Smoking Debate Blankets Britain
By Kate Holton
LONDON (Reuters) – Britain unveiled new anti-smoking laws on Thursday but failed to impose a total ban on lighting up in workplaces after a heated debate in prime Minister Tony Blair’s Labour party.
Widespread reports of squabbling over the issue in cabinet have prompted some analysts to wonder whether Blair, having set the clock ticking on his departure, is losing his iron grip over his government.
Health Secretary Patricia Hewitt announced the ban would cover most — but not all — of England’s pubs, bars and restaurants.
That would put England at odds with Ireland, Northern Ireland and Scotland who have either fully banned smoking in public places or announced plans to do so.
Anti-smoking groups were outraged with England’s bill, saying it did not go far enough while pub management groups warned it could slash their profits and harm the industry.
“We are utterly dismayed that the government has not listened,” said Professor Alex Markham, Chief Executive of Cancer Research UK.
The Chairman of the British Medical Association James Johnson, expressed his “utter disappointment” at the “wasted opportunity to protect the public’s health.”
Even Hewitt was forced to concede: “Many of us would have liked to go that little bit further and faster.”
Under the new bill, smoking would be banned in restaurants and bars where food is served but private clubs will be exempt and pubs serving no food will be able to choose whether to allow smoking or not.
A survey by industry magazine The Publican on Thursday said at least 20 percent of pubs would opt to serve smokers rather than food.
Hewitt had previously said she would prefer a complete ban in all pubs while allowing a sectioned-off smoking room where bar staff would not be present, but this was dropped following weeks of political wrangling.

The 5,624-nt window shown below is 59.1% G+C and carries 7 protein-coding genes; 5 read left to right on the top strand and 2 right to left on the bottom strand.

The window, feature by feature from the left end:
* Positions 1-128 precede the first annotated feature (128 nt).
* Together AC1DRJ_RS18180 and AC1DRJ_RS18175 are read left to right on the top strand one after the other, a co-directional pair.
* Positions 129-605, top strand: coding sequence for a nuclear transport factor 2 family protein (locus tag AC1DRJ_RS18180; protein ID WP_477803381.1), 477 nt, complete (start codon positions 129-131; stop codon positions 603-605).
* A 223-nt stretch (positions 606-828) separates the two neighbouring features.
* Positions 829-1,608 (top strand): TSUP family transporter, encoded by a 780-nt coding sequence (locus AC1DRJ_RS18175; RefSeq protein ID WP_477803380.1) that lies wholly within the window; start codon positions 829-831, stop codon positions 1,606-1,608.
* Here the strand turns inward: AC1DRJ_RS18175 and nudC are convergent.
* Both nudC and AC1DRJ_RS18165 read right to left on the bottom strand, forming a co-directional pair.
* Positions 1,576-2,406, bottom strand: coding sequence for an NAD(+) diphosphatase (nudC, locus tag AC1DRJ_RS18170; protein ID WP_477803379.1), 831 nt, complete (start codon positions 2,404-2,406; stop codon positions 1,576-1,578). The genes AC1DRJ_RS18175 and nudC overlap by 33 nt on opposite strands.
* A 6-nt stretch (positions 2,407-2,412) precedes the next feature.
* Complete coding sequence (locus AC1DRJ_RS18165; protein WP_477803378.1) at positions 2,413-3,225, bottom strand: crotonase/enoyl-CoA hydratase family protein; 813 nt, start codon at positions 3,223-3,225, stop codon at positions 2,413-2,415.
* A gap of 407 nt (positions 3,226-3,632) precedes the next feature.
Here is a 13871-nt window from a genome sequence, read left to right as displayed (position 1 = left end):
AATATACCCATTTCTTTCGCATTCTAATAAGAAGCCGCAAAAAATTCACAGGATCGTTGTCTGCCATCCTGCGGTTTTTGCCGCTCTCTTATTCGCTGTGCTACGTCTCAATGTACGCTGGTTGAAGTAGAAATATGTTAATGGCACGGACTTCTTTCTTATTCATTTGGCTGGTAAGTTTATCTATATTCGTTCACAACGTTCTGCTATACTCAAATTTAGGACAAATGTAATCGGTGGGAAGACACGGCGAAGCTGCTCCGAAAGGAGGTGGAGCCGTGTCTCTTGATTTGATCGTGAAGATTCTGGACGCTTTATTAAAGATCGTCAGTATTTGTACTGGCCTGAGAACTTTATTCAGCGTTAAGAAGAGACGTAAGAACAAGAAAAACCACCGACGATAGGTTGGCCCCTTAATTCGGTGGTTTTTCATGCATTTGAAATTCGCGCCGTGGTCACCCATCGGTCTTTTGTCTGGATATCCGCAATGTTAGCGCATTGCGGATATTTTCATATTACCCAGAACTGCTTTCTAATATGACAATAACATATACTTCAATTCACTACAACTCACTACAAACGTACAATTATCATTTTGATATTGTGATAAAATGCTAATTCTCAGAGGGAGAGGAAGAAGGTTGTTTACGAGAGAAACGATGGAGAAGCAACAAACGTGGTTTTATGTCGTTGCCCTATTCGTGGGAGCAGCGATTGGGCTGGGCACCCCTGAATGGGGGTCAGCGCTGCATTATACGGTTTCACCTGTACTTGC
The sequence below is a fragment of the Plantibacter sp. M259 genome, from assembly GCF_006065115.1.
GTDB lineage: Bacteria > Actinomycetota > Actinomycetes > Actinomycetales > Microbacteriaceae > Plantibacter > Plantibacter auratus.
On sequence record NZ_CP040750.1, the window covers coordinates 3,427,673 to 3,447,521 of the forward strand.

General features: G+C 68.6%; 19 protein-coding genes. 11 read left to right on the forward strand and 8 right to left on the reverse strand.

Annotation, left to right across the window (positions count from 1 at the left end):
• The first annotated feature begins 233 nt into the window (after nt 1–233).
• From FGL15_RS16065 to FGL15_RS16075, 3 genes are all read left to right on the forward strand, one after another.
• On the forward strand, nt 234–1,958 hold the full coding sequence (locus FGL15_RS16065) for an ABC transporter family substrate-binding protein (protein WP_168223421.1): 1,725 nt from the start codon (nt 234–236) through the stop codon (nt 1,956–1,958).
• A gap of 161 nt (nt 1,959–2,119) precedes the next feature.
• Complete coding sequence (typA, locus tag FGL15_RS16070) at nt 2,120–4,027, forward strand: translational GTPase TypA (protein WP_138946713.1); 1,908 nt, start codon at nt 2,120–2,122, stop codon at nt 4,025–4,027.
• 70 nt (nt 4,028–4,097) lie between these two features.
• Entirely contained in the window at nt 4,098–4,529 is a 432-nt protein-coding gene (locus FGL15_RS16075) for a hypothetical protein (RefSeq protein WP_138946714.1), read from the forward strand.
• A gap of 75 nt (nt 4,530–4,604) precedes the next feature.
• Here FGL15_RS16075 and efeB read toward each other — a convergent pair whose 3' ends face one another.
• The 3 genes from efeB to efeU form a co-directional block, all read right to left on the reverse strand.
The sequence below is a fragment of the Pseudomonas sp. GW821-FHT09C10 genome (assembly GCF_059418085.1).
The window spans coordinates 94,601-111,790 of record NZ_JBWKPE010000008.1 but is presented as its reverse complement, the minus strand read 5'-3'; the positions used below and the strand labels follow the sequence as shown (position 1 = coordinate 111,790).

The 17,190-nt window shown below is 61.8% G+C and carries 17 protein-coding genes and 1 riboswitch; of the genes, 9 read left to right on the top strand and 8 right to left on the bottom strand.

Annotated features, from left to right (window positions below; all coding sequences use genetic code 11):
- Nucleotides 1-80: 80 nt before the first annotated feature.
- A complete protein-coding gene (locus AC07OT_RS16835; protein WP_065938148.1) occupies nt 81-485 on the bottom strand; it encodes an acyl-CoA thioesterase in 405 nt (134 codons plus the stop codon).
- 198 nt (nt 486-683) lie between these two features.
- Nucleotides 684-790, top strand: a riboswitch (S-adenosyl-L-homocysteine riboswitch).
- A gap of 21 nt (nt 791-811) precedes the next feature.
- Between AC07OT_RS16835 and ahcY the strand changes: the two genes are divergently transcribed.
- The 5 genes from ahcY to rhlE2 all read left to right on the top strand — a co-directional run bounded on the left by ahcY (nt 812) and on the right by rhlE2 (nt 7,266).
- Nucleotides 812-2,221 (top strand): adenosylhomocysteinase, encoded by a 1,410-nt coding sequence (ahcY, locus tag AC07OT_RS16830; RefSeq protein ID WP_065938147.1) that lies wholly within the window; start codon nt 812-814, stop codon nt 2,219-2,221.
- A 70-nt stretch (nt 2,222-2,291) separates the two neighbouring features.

Former Health Secretary John Reid, himself an ex-smoker who had previously said the habit was a “working class pleasure,” had backed the partial ban and insisted it should go no further.
The Guardian newspaper called the squabbling “unprecedented rival briefing” amongst ministers, raising the question of whether Blair was losing control over colleagues jostling for position once he steps down.
Blair has said he will quit before the next election.
Other analysts felt however that he did not regard smoking as “legacy issue” and was content to let the debate flow.
Just over a quarter of Britons smoke, according to campaign group ASH.
Although British scientists were the first to document the accompanying health risks, such as lung cancer, the country has been described has a “tobacco-control time warp” because so little has been done to stamp it out in public spaces.
The northern port city of Liverpool banned smoking in the workplace last year, saying the government was taking too long to legislate.
England’s ban will start in 2007 and be reviewed after three years.
A spokesman for the British Beer and Pub Association said pubs in Ireland had seen a 15 percent drop in trade following a smoking ban and expected to see a similar, short-term result in Britain.